by Evan Vucci/AP · June 12, 2018
“He trusts me and I trust him.”
So declared President Donald Trump to ABC’s George Stephanopolous after meeting North Korean dictator Kim Jong-un. Even allowing for Trump’s characteristic hyperbole and the niceties of diplomacy, it’s an absurd thing to say about the leader of a regime defined over the last 30 years by its mendacity. And it was one of many bizarre and troubling things to come out of the disastrous Trump-Kim face-to-face meeting in Singapore on June 12.
Trump and Kim signed an agreement committing North Korea to denuclearization and the U.S. to “security guarantees” for North Korea. In substance, the 403-word document, which Trump called “very comprehensive,” doesn’t differ much from the many previous agreements – written and oral—between the two nations. And while it’s possible that Kim Jong-un is suddenly willing to give up the nuclear weapons that won him an audience with the leader of the free world, the greatest difference between this summit and those in the past was the unrestrained optimism of the American side and fulsome praise for the brutal dictator from the U.S. president.
The U.S. president celebrated Kim Jong-un as “very talented” and praised him for running North Korea—home to modern-era concentration camps, mass starvation, widespread state brutality —in a “tough” manner. Trump said he’d “developed a very special bond” with Kim, whom he determined has a “good personality, very smart—a good combination.”
Trump said that while the U.S, would not be removing troops from South Korea as part of this agreement, he’d like to do so in the future. He parroted North Korean talking points about American troop exercises and war games, calling them “provocative” and promising to end them. “We will be stopping the war games, which will save us a tremendous amount of money, unless and until we see that the future negotiation is not going along like it should. But we’ll be saving a tremendous amount of money—plus, I think it’s very provocative.”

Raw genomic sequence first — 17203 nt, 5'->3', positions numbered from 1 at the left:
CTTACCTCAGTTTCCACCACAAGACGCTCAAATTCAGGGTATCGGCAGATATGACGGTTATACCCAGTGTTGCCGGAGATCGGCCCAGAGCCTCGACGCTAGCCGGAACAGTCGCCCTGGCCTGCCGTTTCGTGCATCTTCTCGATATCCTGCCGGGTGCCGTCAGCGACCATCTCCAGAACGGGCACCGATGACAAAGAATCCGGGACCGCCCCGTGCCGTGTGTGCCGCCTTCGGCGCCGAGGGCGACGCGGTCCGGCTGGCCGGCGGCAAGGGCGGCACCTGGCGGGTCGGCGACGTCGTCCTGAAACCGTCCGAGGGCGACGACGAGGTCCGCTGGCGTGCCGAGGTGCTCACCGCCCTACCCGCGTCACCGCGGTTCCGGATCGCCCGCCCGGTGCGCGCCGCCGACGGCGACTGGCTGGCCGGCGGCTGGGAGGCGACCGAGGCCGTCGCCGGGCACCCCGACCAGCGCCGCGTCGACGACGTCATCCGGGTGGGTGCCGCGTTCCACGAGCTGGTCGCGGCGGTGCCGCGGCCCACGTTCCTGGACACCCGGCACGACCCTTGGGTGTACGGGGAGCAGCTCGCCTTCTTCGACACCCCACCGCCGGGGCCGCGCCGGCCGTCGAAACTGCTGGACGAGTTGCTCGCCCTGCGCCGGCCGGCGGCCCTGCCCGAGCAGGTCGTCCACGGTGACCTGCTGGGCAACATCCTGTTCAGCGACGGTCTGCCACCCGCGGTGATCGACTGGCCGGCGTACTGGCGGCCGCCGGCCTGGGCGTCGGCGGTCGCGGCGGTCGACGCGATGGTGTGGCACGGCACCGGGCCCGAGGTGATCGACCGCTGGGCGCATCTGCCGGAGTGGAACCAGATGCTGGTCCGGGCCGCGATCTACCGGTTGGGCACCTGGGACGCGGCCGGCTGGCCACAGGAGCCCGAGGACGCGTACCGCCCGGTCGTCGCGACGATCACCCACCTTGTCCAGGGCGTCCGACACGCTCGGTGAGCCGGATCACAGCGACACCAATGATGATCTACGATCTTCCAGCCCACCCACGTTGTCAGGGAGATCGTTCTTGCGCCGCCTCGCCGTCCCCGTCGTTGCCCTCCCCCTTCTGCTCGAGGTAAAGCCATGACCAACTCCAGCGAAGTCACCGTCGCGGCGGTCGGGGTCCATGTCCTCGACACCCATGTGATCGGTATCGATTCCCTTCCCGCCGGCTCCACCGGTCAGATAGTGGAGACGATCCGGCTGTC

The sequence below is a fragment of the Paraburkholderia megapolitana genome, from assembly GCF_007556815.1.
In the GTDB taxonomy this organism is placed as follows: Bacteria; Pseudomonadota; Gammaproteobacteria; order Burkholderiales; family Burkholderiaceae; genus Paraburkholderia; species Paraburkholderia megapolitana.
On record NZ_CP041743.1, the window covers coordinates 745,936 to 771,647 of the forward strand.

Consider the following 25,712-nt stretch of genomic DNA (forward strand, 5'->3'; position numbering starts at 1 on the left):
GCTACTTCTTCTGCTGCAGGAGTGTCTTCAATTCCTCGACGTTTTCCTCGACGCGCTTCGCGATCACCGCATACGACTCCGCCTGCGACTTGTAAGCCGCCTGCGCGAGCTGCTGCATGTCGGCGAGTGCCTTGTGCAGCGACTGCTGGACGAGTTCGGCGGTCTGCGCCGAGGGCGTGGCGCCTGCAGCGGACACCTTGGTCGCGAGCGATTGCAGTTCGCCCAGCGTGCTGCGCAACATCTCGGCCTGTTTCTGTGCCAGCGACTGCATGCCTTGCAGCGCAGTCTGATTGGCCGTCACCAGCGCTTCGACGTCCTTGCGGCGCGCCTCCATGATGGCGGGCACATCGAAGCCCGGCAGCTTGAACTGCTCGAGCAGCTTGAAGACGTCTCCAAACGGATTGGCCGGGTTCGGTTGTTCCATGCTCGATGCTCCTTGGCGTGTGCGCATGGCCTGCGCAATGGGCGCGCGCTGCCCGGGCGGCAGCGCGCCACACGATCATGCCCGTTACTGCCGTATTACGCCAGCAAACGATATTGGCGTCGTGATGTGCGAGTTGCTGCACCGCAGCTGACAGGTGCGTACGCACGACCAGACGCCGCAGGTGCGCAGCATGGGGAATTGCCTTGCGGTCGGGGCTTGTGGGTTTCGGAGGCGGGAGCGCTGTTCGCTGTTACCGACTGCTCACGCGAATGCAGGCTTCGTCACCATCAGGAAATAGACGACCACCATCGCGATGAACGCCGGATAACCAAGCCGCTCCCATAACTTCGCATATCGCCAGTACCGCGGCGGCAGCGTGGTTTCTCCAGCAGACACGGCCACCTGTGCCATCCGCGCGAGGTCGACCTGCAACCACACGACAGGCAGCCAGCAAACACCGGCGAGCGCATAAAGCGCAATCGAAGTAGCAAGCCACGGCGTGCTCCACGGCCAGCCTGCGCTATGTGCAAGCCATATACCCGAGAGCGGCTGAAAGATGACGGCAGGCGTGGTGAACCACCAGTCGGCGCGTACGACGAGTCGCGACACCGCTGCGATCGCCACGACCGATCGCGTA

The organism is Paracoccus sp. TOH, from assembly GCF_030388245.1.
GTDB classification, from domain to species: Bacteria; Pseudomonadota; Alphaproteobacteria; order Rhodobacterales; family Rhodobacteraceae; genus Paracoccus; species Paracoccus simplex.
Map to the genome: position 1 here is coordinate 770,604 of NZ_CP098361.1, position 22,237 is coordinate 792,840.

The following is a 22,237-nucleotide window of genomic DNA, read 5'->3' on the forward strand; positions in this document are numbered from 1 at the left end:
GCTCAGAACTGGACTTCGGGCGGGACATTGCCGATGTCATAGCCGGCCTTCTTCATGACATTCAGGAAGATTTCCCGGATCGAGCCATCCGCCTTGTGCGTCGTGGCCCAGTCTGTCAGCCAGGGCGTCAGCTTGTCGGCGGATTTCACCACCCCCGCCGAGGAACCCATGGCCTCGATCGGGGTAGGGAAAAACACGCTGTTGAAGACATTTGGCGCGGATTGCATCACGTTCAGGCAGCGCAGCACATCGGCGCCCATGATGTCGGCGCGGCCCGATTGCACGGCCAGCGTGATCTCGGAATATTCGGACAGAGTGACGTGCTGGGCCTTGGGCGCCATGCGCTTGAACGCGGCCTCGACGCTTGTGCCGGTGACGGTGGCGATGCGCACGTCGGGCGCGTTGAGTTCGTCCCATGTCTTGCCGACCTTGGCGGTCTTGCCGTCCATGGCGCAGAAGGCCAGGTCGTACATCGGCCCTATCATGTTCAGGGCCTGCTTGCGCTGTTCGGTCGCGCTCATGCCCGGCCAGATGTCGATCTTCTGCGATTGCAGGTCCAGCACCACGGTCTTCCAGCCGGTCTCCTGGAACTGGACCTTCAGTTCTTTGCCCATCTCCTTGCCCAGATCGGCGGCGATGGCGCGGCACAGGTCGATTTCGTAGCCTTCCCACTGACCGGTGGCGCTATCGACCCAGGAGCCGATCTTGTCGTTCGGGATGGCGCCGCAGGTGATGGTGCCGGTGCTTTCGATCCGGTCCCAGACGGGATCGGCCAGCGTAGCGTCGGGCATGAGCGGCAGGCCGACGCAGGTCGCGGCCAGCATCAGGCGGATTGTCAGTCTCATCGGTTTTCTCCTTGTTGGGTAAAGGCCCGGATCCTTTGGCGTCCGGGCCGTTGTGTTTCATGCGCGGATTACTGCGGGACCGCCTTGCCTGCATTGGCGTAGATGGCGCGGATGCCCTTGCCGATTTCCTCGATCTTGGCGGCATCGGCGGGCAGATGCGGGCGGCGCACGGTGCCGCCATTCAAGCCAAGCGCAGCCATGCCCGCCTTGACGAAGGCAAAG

As he did on several occasions before the summit Trump declared, with something approaching certainty, that Kim Jong-un would do something no North Korean leader has done in three decades: make good on a promise to end his nuclear program and destroy his weapons. Trump touted the North Korean leader’s “unwavering commitment to the complete denuclearization” of the Korean peninsula. (At the end of the 2005 Six Party talks, for instance, the declaration read: “The DPRK committed to abandoning all nuclear weapons and existing nuclear programs and returning, at an early date, to the Treaty on the Nonproliferation of Nuclear Weapons and to IAEA safeguards.”) North Korea is a nuclear power. There has been some wavering.
Trump says that history doesn’t concern him. He knows better. “Chairman Kim is on his way back to North Korea. And I know for a fact, as soon as he arrives, he’s going to start a process that’s going to make a lot of people very happy and very safe,” Trump said at his press conference. “I think he wants to get it done. I feel that very strongly.”
If it was disconcerting to watch Trump’s eagerness to serve as a character witness, in effect, for Kim Jong-un, what he said at the end of his press conference was even more worrisome.